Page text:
White plans to be an umpire

Yorkshire's Man of the Match Craig White comes off the pitch after scoring his centuryagainst Surrey during their Cheltenham & Gloucester trophy semi-final match at Headingley, Leeds Sunday August 4 2002. PA Phopto: Paul McGregor
Yorkshire's Man of the Match Craig White comes off the pitch after scoring his centuryagainst Surrey during their Cheltenham & Gloucester trophy semi-final match at Headingley, Leeds Sunday August 4 2002. PA Phopto: Paul McGregor
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Former England all-rounder Craig White has set his sights on becoming an international umpire after deciding to leave Yorkshire following more than two decades with the county.

While, who played 30 Tests and 51 one-day internationals with England, represented Yorkshire as a player for 17 years and also captained the team before hanging up his boots in 2007, after which he took on a coaching role at Headingley Carnegie.

However, the 41-year-old has decided not to reapply for his position of first-team coach and is now hoping to work his way up the umpiring ladder.

He said: “I want to aim as high as I can and work my way up on on the international panel.

“It will be hard work and there’s no guarantee I’ll make it, but I’m determined to give it a crack.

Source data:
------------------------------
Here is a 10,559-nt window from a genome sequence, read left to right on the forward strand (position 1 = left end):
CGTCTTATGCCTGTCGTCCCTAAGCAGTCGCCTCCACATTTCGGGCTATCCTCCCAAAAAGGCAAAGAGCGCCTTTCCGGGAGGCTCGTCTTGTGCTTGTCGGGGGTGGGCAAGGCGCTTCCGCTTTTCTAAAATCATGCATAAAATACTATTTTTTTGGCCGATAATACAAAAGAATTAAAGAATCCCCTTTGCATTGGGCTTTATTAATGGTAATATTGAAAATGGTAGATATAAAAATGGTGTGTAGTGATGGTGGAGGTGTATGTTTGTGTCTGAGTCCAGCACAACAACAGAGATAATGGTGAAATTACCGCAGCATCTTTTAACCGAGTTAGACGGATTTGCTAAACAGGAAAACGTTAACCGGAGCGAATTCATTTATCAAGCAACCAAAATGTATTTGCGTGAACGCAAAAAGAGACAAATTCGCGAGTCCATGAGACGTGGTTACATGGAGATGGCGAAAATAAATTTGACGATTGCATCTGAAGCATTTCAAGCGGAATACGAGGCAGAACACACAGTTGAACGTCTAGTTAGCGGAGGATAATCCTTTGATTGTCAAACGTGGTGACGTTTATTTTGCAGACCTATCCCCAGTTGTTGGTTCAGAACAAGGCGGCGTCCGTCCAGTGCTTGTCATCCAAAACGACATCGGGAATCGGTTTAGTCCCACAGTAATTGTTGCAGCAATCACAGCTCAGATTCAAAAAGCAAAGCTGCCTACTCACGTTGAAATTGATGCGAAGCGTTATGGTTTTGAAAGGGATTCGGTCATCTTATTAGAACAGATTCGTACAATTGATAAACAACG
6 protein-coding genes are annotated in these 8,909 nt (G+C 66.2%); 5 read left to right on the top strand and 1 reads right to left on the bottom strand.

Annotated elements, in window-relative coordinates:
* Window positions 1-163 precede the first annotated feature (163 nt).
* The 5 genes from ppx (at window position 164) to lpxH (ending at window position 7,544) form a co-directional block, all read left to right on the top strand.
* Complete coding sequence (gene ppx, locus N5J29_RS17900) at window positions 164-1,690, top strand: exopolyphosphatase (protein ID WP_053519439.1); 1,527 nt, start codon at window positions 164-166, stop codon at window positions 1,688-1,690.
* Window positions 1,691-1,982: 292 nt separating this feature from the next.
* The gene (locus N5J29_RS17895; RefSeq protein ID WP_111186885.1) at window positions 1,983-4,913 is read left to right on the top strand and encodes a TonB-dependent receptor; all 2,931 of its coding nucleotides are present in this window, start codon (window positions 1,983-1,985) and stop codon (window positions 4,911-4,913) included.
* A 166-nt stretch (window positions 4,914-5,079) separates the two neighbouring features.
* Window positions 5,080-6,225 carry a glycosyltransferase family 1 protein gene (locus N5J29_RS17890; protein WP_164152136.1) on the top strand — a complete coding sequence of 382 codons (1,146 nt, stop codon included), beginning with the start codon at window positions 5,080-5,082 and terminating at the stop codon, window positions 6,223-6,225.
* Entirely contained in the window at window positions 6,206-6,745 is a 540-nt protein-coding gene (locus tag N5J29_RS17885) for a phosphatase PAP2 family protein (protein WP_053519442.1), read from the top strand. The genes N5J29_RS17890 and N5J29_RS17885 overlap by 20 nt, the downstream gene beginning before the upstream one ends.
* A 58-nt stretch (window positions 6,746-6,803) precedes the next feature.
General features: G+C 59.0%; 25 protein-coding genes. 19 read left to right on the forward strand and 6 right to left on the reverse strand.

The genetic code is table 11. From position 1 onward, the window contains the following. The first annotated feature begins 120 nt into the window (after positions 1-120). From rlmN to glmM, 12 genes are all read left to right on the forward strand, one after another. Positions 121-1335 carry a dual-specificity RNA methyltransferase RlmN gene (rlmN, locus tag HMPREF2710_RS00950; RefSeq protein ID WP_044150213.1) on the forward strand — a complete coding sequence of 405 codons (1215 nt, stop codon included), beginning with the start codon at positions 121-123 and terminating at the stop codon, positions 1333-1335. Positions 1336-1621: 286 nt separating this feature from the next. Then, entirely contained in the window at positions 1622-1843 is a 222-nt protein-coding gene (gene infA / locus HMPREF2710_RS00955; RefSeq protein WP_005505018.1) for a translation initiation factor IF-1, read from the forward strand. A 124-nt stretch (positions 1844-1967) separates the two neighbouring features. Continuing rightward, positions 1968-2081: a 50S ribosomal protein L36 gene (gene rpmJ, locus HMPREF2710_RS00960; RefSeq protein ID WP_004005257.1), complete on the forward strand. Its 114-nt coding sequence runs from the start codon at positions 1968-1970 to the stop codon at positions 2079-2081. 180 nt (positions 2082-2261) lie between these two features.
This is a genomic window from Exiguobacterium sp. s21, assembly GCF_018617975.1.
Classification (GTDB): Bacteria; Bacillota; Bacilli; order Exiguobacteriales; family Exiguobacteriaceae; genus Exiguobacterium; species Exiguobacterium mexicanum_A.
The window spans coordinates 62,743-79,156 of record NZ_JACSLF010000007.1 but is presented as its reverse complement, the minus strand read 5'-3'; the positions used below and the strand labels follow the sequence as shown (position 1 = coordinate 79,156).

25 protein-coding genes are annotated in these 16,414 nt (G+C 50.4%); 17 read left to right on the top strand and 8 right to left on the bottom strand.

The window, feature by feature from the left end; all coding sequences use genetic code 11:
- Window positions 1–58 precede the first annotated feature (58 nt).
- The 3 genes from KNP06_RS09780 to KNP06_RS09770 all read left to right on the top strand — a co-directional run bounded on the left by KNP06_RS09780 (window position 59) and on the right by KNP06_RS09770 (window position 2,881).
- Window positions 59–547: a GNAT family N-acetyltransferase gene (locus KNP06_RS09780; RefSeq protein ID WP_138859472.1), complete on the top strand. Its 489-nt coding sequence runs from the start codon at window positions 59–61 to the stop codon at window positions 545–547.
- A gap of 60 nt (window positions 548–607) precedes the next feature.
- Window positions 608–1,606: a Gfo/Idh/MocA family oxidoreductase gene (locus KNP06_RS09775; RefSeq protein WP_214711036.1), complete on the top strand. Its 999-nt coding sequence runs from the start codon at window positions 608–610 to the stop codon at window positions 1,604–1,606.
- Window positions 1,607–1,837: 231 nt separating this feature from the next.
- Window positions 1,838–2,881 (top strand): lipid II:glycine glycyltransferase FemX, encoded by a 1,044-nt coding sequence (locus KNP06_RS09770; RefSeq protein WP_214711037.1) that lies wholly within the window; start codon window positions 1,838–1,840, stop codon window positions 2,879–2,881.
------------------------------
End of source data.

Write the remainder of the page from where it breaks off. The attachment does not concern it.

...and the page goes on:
“I’ve played at international level and I know the pressures involved, so hopefully that will stand me in good stead. But my first objective is to get on the first-class list.”

He added about his decision to become an umpire: “I’ve always been interested in it, and, when I was coming towards the end of my playing career, I looked at the various possibilities.

“But then I got involved with the Yorkshire second XI and then gave coaching a bit of a crack.

“I’m hoping that I might be able to umpire a few second-team games next summer and take it from there.”

On his decision to leave Yorkshire, for whom he scored over 10,000 runs and claimed almost 300 wickets in 221 first-class games, White said: “It was my choice completely not to reapply for the job and I am leaving Yorkshire on friendly terms.

“A lot of people, when they leave clubs, do so all bitter and twisted but that most certainly is not the case with me.

“When I found out that the coaches were having to reapply for their positions it just brought a few things into focus from my point of view. It gave me time to reflect and and think about what I want to be doing with my life in 10 years’ time.

“As much as I love working with the players and the cricketing aspects, there are some parts of coaching I don’t enjoy.

“There’s a lot of coaching badges you’ve got to do nowadays, and I hate sitting down and doing that sort of thing.

“It’s sad to leave, but I’ve so many happy memories. There have been some great times and I’ve made some terrific friends along the way.”